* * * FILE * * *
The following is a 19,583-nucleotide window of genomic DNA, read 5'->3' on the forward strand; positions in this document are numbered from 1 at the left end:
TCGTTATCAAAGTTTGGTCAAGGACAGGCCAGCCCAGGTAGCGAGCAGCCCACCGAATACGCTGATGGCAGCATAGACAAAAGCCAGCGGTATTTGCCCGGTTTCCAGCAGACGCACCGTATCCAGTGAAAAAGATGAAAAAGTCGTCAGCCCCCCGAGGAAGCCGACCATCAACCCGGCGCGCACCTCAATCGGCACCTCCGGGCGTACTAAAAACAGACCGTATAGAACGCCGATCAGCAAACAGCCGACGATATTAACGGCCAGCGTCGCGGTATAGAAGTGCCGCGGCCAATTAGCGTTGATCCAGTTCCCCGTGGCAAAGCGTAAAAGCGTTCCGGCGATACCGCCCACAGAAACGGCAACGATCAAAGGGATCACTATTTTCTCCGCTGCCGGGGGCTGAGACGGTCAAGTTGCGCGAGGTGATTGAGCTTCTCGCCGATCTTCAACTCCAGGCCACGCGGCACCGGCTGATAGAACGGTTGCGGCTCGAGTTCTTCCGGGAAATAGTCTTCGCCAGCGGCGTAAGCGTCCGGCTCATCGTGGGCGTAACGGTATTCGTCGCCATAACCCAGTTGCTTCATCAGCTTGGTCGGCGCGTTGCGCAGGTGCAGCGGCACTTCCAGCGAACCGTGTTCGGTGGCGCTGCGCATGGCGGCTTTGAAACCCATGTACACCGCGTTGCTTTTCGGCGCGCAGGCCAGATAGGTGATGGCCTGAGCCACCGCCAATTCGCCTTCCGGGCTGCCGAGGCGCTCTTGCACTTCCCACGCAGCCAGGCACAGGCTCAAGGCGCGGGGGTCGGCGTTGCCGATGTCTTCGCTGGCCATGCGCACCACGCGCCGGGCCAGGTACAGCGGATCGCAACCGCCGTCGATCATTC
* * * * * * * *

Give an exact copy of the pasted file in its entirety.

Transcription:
The following is a 19,583-nucleotide window of genomic DNA, read 5'->3' on the forward strand; positions in this document are numbered from 1 at the left end:
TCGTTATCAAAGTTTGGTCAAGGACAGGCCAGCCCAGGTAGCGAGCAGCCCACCGAATACGCTGATGGCAGCATAGACAAAAGCCAGCGGTATTTGCCCGGTTTCCAGCAGACGCACCGTATCCAGTGAAAAAGATGAAAAAGTCGTCAGCCCCCCGAGGAAGCCGACCATCAACCCGGCGCGCACCTCAATCGGCACCTCCGGGCGTACTAAAAACAGACCGTATAGAACGCCGATCAGCAAACAGCCGACGATATTAACGGCCAGCGTCGCGGTATAGAAGTGCCGCGGCCAATTAGCGTTGATCCAGTTCCCCGTGGCAAAGCGTAAAAGCGTTCCGGCGATACCGCCCACAGAAACGGCAACGATCAAAGGGATCACTATTTTCTCCGCTGCCGGGGGCTGAGACGGTCAAGTTGCGCGAGGTGATTGAGCTTCTCGCCGATCTTCAACTCCAGGCCACGCGGCACCGGCTGATAGAACGGTTGCGGCTCGAGTTCTTCCGGGAAATAGTCTTCGCCAGCGGCGTAAGCGTCCGGCTCATCGTGGGCGTAACGGTATTCGTCGCCATAACCCAGTTGCTTCATCAGCTTGGTCGGCGCGTTGCGCAGGTGCAGCGGCACTTCCAGCGAACCGTGTTCGGTGGCGCTGCGCATGGCGGCTTTGAAACCCATGTACACCGCGTTGCTTTTCGGCGCGCAGGCCAGATAGGTGATGGCCTGAGCCACCGCCAATTCGCCTTCCGGGCTGCCGAGGCGCTCTTGCACTTCCCACGCAGCCAGGCACAGGCTCAAGGCGCGGGGGTCGGCGTTGCCGATGTCTTCGCTGGCCATGCGCACCACGCGCCGGGCCAGGTACAGCGGATCGCAACCGCCGTCGATCATTC